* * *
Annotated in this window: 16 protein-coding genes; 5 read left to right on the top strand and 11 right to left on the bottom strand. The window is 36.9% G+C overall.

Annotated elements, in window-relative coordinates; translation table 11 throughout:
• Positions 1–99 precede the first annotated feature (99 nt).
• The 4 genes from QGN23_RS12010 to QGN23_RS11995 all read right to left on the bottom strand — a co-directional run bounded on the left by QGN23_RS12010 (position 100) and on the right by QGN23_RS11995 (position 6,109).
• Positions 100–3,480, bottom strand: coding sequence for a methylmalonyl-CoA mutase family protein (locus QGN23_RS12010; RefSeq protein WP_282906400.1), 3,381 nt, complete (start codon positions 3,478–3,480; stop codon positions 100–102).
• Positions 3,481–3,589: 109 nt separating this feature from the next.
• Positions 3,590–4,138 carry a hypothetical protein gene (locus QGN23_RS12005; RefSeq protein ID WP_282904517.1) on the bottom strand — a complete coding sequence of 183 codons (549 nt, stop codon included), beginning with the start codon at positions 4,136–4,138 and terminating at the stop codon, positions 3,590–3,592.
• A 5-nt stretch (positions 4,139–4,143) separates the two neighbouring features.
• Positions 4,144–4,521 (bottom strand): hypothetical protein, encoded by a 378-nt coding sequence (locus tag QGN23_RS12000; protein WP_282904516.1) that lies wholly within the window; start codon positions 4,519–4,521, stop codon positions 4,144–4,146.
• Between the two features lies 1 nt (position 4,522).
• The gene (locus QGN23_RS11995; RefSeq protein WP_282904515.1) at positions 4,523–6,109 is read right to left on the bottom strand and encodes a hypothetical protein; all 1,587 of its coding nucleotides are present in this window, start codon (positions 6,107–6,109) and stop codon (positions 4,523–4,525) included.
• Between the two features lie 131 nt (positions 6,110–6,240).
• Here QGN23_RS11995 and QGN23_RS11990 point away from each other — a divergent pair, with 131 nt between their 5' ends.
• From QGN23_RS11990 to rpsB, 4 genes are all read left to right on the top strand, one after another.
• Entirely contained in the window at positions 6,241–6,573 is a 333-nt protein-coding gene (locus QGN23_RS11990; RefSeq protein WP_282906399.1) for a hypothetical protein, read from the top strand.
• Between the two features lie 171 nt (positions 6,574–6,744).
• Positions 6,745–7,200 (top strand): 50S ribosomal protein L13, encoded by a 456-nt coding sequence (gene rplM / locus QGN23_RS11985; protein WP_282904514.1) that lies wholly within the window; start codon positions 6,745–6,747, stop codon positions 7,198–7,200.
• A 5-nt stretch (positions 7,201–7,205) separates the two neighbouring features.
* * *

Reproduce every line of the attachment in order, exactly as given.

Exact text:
Annotated in this window: 16 protein-coding genes; 5 read left to right on the top strand and 11 right to left on the bottom strand. The window is 36.9% G+C overall.

Annotated elements, in window-relative coordinates; translation table 11 throughout:
• Positions 1–99 precede the first annotated feature (99 nt).
• The 4 genes from QGN23_RS12010 to QGN23_RS11995 all read right to left on the bottom strand — a co-directional run bounded on the left by QGN23_RS12010 (position 100) and on the right by QGN23_RS11995 (position 6,109).
• Positions 100–3,480, bottom strand: coding sequence for a methylmalonyl-CoA mutase family protein (locus QGN23_RS12010; RefSeq protein WP_282906400.1), 3,381 nt, complete (start codon positions 3,478–3,480; stop codon positions 100–102).
• Positions 3,481–3,589: 109 nt separating this feature from the next.
• Positions 3,590–4,138 carry a hypothetical protein gene (locus QGN23_RS12005; RefSeq protein ID WP_282904517.1) on the bottom strand — a complete coding sequence of 183 codons (549 nt, stop codon included), beginning with the start codon at positions 4,136–4,138 and terminating at the stop codon, positions 3,590–3,592.
• A 5-nt stretch (positions 4,139–4,143) separates the two neighbouring features.
• Positions 4,144–4,521 (bottom strand): hypothetical protein, encoded by a 378-nt coding sequence (locus tag QGN23_RS12000; protein WP_282904516.1) that lies wholly within the window; start codon positions 4,519–4,521, stop codon positions 4,144–4,146.
• Between the two features lies 1 nt (position 4,522).
• The gene (locus QGN23_RS11995; RefSeq protein WP_282904515.1) at positions 4,523–6,109 is read right to left on the bottom strand and encodes a hypothetical protein; all 1,587 of its coding nucleotides are present in this window, start codon (positions 6,107–6,109) and stop codon (positions 4,523–4,525) included.
• Between the two features lie 131 nt (positions 6,110–6,240).
• Here QGN23_RS11995 and QGN23_RS11990 point away from each other — a divergent pair, with 131 nt between their 5' ends.
• From QGN23_RS11990 to rpsB, 4 genes are all read left to right on the top strand, one after another.
• Entirely contained in the window at positions 6,241–6,573 is a 333-nt protein-coding gene (locus QGN23_RS11990; RefSeq protein WP_282906399.1) for a hypothetical protein, read from the top strand.
• Between the two features lie 171 nt (positions 6,574–6,744).
• Positions 6,745–7,200 (top strand): 50S ribosomal protein L13, encoded by a 456-nt coding sequence (gene rplM / locus QGN23_RS11985; protein WP_282904514.1) that lies wholly within the window; start codon positions 6,745–6,747, stop codon positions 7,198–7,200.
• A 5-nt stretch (positions 7,201–7,205) separates the two neighbouring features.